SEC Investor Advocate, dealer groups split on MSRB proposals
WASHINGTON - The Securities and Exchange Commission's Investor Advocate is at odds with broker-dealers over how much data they should have to provide in connection with new offerings of municipal securities.
The differences became clear in responses that SEC Investor Advocate Rick Fleming, the Securities Industry and Financial Markets Association, and the Bond Dealers of America submitted to the Municipal Securities Rulemaking Board’s request for comments on draft amendments to its Rules G-11 on primary offering practices and G-32 on disclosures in connection with primary offerings.
The MSRB published the proposed amendments in July after a broader request for comment on primary offering practices late last year.
The amendments would require additional data about new muni bonds to be included on Form G-32 and would auto-populate data from the New Issuer Information Dissemination Service (NIIDS) onto Form G-32.
The NIIDS system, developed by the Depository Trust Company at SIFMA’s request, collects information about a new muni issue from underwriters or their representatives in an electronic format and then makes that data immediately available to vendors that provide such information to market participants.
Form G-32 is submitted to the MSRB by underwriters and provides information about a new issuance, such as the underwriting spread, maturity date, initial offering price, minimum denomination, and more.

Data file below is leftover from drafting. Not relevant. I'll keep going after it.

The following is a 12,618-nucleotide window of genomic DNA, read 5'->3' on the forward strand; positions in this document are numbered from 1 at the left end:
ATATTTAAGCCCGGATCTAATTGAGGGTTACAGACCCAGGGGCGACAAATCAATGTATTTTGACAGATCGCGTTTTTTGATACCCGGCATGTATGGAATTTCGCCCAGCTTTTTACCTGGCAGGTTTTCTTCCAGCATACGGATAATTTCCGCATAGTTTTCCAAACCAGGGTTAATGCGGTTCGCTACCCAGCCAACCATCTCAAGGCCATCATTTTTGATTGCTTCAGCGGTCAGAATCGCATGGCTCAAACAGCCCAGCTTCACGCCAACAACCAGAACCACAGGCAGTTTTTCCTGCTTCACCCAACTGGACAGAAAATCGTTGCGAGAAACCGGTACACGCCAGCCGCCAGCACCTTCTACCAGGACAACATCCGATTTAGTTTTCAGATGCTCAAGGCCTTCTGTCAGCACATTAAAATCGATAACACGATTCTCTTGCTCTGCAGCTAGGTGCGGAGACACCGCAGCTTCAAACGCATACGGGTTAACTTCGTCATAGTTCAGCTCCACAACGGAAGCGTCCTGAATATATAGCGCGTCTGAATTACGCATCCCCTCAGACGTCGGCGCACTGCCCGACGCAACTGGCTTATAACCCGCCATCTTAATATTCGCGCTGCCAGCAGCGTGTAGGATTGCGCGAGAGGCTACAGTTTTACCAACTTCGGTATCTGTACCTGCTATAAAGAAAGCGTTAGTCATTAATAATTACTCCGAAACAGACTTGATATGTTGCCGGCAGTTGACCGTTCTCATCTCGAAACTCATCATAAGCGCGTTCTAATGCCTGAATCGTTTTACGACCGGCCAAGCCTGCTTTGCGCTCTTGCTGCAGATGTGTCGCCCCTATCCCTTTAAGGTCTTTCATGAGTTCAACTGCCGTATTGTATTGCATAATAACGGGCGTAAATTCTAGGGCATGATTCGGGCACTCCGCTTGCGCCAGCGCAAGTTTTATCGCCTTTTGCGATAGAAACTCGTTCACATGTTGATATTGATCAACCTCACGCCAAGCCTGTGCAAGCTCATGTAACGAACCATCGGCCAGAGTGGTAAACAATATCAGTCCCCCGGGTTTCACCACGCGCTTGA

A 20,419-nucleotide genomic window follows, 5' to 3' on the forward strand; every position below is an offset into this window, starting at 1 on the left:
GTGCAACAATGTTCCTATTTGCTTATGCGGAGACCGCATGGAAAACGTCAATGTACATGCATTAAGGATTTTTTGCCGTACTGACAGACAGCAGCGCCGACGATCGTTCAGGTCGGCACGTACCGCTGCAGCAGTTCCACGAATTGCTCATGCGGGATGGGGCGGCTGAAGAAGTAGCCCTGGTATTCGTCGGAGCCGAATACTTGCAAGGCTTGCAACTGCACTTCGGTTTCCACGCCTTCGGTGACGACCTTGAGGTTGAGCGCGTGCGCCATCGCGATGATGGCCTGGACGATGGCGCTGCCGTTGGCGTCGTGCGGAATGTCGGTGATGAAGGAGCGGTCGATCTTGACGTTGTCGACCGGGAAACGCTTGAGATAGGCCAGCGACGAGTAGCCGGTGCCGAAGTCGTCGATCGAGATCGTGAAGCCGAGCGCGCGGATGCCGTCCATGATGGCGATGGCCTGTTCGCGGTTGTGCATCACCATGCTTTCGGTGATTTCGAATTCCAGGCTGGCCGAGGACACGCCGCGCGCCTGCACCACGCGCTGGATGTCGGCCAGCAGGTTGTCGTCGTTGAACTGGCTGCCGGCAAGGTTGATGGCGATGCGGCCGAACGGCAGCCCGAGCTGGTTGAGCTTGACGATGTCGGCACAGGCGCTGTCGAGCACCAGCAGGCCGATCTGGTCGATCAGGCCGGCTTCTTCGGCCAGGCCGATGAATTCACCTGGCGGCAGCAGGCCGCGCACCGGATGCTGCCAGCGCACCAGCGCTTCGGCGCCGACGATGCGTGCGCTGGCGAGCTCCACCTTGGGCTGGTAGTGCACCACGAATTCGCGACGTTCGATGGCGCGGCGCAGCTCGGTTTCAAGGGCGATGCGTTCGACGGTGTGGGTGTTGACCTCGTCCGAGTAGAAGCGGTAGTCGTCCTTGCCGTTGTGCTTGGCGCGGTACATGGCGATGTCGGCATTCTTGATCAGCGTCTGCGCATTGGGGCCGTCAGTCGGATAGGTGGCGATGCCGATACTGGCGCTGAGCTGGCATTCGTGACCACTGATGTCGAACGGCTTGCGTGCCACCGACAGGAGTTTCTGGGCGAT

Among the questions the MSRB asked in its request for comments was whether Form G-32 should be auto-populated with new data points from NIIDS as well as whether the MSRB should require new information to be included on Form G-32 that would not be auto-populated from NIIDS.
SIFMA and BDA voiced no objection to auto-populating Form G-32 with some new information that is already submitted to NIIDS.
“The auto-population of data elements on Form G-32 poses no clear new burden on the underwriting community, as long as they are auto-populated,” wrote Leslie Norwood, a managing director, associate general counsel, and co-head of munis at SIFMA.
Norwood said that minimum denomination information supplied this way would help the market as a whole to avoid trading below that amount, but added the caveat that the underwriter that submits the initial NIIDS data should have no obligation to update that information over the life of the bonds.
BDA Chief Executive Officer Mike Nicholas said that the BDA has no objection to auto-populating information from NIIDS into G-32, but is not recommending it.
Fleming, whose office was established in 2014 with him at the helm as the commission's first Investor Advocate, is tasked with being a voice and a resource for investors, particularly retail investors. Fleming’s comment letter supported both auto-populating and requiring new manually-entered data on Form G-32.
The information that would need to be manually entered would include a “yes or no” indicator about whether a minimum denomination is subject to change. It would also include the identities of additional syndicate managers, the call schedule for callable bonds, information identifying the “obligated person” responsible for making interest payments, refunding information, retail order period information, and the name of the municipal advisor.